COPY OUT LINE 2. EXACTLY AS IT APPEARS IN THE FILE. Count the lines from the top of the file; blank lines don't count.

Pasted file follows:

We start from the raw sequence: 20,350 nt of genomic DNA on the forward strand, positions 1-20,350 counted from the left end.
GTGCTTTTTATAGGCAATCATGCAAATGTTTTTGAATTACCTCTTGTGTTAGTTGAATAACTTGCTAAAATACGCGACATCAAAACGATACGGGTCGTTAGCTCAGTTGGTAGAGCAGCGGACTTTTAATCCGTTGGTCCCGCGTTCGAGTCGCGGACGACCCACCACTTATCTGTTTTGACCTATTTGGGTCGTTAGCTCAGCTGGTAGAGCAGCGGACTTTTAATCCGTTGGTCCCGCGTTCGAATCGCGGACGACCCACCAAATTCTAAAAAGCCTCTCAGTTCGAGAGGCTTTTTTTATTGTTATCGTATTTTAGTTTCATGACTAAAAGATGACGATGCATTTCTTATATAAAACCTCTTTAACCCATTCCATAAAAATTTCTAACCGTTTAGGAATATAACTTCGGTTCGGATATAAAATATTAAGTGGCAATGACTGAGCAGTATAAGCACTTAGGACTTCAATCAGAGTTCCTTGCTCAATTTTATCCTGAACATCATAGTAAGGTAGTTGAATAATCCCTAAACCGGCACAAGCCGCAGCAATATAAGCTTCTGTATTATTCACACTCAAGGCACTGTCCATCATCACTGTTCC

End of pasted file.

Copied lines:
GTGCTTTTTATAGGCAATCATGCAAATGTTTTTGAATTACCTCTTGTGTTAGTTGAATAACTTGCTAAAATACGCGACATCAAAACGATACGGGTCGTTAGCTCAGTTGGTAGAGCAGCGGACTTTTAATCCGTTGGTCCCGCGTTCGAGTCGCGGACGACCCACCACTTATCTGTTTTGACCTATTTGGGTCGTTAGCTCAGCTGGTAGAGCAGCGGACTTTTAATCCGTTGGTCCCGCGTTCGAATCGCGGACGACCCACCAAATTCTAAAAAGCCTCTCAGTTCGAGAGGCTTTTTTTATTGTTATCGTATTTTAGTTTCATGACTAAAAGATGACGATGCATTTCTTATATAAAACCTCTTTAACCCATTCCATAAAAATTTCTAACCGTTTAGGAATATAACTTCGGTTCGGATATAAAATATTAAGTGGCAATGACTGAGCAGTATAAGCACTTAGGACTTCAATCAGAGTTCCTTGCTCAATTTTATCCTGAACATCATAGTAAGGTAGTTGAATAATCCCTAAACCGGCACAAGCCGCAGCAATATAAGCTTCTGTATTATTCACACTCAAGGCACTGTCCATCATCACTGTTCC